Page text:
Thanks for tuning in, and for hanging tight. As usual, we’ve been
hard at work on many fronts since we last wrote – organizing events,
writing, drafting responses to FCC rules, engaging with the low power
radio community, learning more about digital distribution services, and
grantwriting. We thank everyone who wrote sent us feedback about newsletter
#27 – we’re glad it was informative! But we also heard that
the newsletters are too long. So…we’re putting on our “economy
of language” hats for this report as well as shifting some longer
pieces to the website where folks can peruse them at their leisure. Let
us know if this makes the newsletters more readable. And now, the news:
It’s fall again and you can be sure that the leaves ain’t
the only things changing these days. No… it’s the times. Finally, it’s
the times. With no further ado let’s get into the heart of what’s been
up at FMC in the past six weeks.
How Digital Services Fail Classical & Jazz Musicians, Composers, and Fans
Wednesday, October 16, 2013
This is an excerpt of material first presented by Jean Cook at CASH Music Summit in Portland,OR in August 2013.
There is a special kind of data that enables the discovery and consumption of music. It’s called metadata. This article describes two specific ways that services like Spotify, iTunes, Rhapsody, Google Music, and Pandora dramatically underserve the market for classical and jazz music because of the way they treat the metadata for these genres. But first, a little about what metadata is. read more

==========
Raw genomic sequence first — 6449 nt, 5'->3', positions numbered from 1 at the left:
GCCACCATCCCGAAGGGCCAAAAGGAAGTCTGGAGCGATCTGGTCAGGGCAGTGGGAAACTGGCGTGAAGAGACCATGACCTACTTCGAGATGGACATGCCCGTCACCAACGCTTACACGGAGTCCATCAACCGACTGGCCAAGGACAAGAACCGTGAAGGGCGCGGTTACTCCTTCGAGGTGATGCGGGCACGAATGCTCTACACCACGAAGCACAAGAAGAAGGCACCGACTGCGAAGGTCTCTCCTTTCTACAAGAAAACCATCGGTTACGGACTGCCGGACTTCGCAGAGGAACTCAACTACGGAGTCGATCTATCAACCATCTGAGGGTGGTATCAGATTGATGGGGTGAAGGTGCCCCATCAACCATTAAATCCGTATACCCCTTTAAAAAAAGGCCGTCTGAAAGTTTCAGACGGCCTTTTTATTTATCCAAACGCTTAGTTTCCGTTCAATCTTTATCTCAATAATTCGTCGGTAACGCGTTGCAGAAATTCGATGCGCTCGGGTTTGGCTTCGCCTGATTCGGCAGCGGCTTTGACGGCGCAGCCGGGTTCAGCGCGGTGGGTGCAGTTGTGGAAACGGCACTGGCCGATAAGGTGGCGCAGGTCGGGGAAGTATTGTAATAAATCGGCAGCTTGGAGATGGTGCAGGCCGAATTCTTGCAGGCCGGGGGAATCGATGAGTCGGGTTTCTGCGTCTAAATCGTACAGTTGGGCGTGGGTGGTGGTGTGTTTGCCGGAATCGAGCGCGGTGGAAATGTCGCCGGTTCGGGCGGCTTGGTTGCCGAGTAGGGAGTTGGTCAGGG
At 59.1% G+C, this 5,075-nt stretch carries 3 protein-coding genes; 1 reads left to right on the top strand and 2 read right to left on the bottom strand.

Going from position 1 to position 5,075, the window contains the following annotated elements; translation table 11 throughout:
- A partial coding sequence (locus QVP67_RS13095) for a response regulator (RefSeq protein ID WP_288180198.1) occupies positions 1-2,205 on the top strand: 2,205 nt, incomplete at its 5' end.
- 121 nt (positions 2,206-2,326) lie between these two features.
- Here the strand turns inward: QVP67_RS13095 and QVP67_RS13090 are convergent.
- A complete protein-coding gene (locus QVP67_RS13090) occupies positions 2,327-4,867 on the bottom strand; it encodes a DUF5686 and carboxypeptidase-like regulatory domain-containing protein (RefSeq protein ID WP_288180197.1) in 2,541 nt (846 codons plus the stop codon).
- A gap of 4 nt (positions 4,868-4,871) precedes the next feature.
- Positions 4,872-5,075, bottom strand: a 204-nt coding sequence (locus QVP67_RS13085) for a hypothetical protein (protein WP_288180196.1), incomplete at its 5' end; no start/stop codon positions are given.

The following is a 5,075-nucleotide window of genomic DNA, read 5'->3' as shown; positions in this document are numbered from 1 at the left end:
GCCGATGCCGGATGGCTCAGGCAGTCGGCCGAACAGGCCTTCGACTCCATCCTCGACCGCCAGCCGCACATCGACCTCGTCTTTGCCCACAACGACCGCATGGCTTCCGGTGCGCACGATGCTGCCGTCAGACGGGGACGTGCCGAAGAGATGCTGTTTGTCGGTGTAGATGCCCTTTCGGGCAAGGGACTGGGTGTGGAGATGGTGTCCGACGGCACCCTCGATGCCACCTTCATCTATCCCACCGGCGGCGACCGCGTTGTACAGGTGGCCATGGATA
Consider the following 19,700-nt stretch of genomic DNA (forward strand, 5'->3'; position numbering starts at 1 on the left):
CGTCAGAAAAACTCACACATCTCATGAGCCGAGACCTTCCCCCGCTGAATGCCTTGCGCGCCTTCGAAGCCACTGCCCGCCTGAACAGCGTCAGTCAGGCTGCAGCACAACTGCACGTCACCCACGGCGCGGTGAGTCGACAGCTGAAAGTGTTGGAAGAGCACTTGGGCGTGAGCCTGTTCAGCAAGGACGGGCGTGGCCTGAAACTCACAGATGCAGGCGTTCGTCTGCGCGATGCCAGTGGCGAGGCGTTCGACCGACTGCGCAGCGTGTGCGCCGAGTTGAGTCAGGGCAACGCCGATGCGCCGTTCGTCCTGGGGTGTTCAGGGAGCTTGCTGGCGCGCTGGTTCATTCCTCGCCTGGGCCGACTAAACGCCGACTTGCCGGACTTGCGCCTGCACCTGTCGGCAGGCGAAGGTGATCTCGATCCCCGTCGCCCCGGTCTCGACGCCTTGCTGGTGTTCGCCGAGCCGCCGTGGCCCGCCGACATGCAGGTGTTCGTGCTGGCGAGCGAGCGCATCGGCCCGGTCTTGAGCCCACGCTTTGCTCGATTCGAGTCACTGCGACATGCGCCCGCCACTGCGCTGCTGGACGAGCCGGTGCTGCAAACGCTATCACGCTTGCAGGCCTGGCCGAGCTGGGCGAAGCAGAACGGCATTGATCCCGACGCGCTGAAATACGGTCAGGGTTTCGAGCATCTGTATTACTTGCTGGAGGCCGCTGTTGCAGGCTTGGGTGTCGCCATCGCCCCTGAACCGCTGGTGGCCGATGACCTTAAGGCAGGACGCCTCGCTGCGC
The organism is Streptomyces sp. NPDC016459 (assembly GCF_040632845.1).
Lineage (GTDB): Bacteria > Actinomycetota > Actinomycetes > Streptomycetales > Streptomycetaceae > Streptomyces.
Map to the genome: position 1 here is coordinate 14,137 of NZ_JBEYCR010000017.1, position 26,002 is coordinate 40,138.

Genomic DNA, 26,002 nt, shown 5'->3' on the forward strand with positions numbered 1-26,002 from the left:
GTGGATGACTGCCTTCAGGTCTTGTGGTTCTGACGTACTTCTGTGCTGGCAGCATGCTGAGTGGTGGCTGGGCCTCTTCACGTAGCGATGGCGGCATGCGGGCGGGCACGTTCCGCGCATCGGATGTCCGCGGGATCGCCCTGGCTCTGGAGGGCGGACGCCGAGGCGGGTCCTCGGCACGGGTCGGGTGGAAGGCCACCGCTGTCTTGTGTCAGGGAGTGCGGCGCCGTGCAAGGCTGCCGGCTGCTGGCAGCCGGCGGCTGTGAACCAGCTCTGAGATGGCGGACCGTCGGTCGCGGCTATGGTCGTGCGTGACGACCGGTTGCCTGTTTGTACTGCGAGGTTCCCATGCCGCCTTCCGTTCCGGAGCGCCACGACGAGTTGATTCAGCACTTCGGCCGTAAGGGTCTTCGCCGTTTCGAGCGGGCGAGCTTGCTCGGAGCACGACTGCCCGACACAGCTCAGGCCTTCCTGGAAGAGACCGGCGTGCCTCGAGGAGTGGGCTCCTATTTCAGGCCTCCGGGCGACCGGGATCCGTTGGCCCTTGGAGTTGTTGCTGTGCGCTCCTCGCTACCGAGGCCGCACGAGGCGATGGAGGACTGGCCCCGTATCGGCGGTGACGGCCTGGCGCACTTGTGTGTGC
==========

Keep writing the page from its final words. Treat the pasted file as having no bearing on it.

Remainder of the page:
In 2002, FMC released the results of an online survey to gauge the level of health insurance among working musicians. The survey found that, of the nearly 2,700 respondents, 44 percent of them did not have health insurance. This report — Health Insurance and Musicians — details the results of the survey, discusses the grave consequences of having so many creators uninsured in America and articulates FMC’s plan to tackle the issue on behalf of musicians.read more
Hello again. It’s hard to believe how much we’ve tackled
in the five weeks that have passed since the last newsletter; from participating
in the webcasting debate, to moving forward on our health insurance study,
to filing comments with the FCC. Chalk it up to persistence, concern,
and more hours of daylight. Now, shortly before this newsletter’s release,
we get word from the US Copyright Office that the Librarian of Congress
has rejected the CARP proposals regarding webcasting rates and reporting
requirements. While the Office’s announcement did not include any particular
reasons for the rejection, we assume that the collective effort made by
webcasters, artists, and citizen groups to include their voices in the
debate has had an effect on the process.
Who can believe it’s almost summer again in Washington, DC? The "budding"
music-tech activism and "full-flower" of legislative comment
requests are so prevalent right now they are giving the cherry blossoms
a run for their money. Actually, we wouldn’t know about the status of
the cherry blossoms; we’ve been watching the changing season through the dusty windows of our
laptops. Hey, it may not be as breathtaking as a dogwood tree in full
bloom but changes like the ones we’ve been watching are always beautiful.
Check out the newest success stories.
Things are humming along at a swift pace in Future of Music Land. It seems
like every day brings new revelations in the music/technology space —
from the Copyright Office, to Judge Patel and now even the Supreme Court!
We’ve linked to many of best articles in various sections below.
In addition, the Future of Music is busy with its own projects; from organizing
another speaking tour, to conducting research, to participating in public
events and writing articles.